Toyota Motor
(TM) will pay a fine of $16.4 million in 30 days to the U.S. government for a deliberate delay in recalling vehicles with sticking accelerator gas pedal defects. Under the federal law, the manufacturers are legally obligated to notify the U.S. safety regulators within 5 business days if they come to know of a safety defect in their vehicles.
In late January this year, Toyota recalled 2.3 million vehicles to correct sticking accelerator pedals on specific Toyota Division models. The automaker has noticed sticking accelerator pedal mechanisms in certain vehicles in the absence of floor mats.
The models affected in the recall were RAV4 crossover (2009–2010), Corolla (2009–2010), Matrix (2009–2010), Avalon (2005–2010), Camry (2007–2010), Highlander (2010), Tundra (2007–2010) and Sequoia (2008–2010).
So far, the automaker has recalled more than 8.5 million vehicles from around the world related to problems such as faulty accelerator gas pedals, slipping floor mats and defective braking systems. The recall included popular models such as the 2010 Prius hybrid and Toyota Camry.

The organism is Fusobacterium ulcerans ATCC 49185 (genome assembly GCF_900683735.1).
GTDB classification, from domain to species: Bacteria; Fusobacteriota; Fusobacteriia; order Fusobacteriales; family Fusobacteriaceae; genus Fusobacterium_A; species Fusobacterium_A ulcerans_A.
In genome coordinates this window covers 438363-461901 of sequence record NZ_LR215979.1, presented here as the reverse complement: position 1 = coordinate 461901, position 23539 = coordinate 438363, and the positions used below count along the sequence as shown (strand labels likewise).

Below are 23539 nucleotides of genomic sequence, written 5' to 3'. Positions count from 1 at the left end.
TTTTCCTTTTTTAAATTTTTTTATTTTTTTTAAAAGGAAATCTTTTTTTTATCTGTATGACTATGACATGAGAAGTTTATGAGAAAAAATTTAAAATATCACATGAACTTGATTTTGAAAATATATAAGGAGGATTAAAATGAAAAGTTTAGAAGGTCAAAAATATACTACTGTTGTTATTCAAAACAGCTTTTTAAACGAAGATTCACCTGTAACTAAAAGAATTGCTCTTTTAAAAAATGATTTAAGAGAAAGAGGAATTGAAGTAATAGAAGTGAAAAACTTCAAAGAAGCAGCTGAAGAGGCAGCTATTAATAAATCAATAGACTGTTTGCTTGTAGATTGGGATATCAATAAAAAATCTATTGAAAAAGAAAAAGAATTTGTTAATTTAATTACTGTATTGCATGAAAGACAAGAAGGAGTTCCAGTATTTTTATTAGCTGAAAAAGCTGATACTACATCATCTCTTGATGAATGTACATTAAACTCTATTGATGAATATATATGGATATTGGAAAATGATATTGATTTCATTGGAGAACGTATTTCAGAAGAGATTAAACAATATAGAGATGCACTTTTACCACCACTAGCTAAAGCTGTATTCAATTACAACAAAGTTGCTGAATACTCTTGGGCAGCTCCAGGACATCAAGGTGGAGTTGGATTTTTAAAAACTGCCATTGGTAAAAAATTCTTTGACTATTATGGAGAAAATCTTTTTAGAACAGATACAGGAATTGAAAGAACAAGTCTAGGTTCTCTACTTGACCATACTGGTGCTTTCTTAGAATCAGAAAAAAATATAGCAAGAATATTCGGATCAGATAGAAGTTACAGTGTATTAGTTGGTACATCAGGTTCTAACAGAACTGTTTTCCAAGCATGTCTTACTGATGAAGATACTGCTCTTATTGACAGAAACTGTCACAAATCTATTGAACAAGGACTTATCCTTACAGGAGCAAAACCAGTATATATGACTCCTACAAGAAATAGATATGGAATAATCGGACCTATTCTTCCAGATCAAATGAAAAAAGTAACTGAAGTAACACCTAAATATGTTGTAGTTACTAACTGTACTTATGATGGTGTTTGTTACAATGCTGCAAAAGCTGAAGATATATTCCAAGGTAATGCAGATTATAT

According to the Transportation Department officials, the $16.4 million fine is the highest-ever imposed on an automaker due to an alleged violation of U.S. vehicle safety laws. The officials have not ruled out additional fines, as the investigation on Toyota will continue.
However, Toyota would sign an agreement by paying the fine that would relieve it from any legal proceedings by the government that it deliberately hid defects from National Highway Traffic Safety Administration. This is, in fact, a standard procedure in these cases.
Nevertheless, Toyota faces numerous personal injury and wrongful death lawsuits in federal courts. The value of claims under the lawsuits has been estimated to reach about $4 billion, reflecting an average loss of $600 per vehicle. Thus, merely paying the government fine would not help the automaker to save its tarnished reputation.
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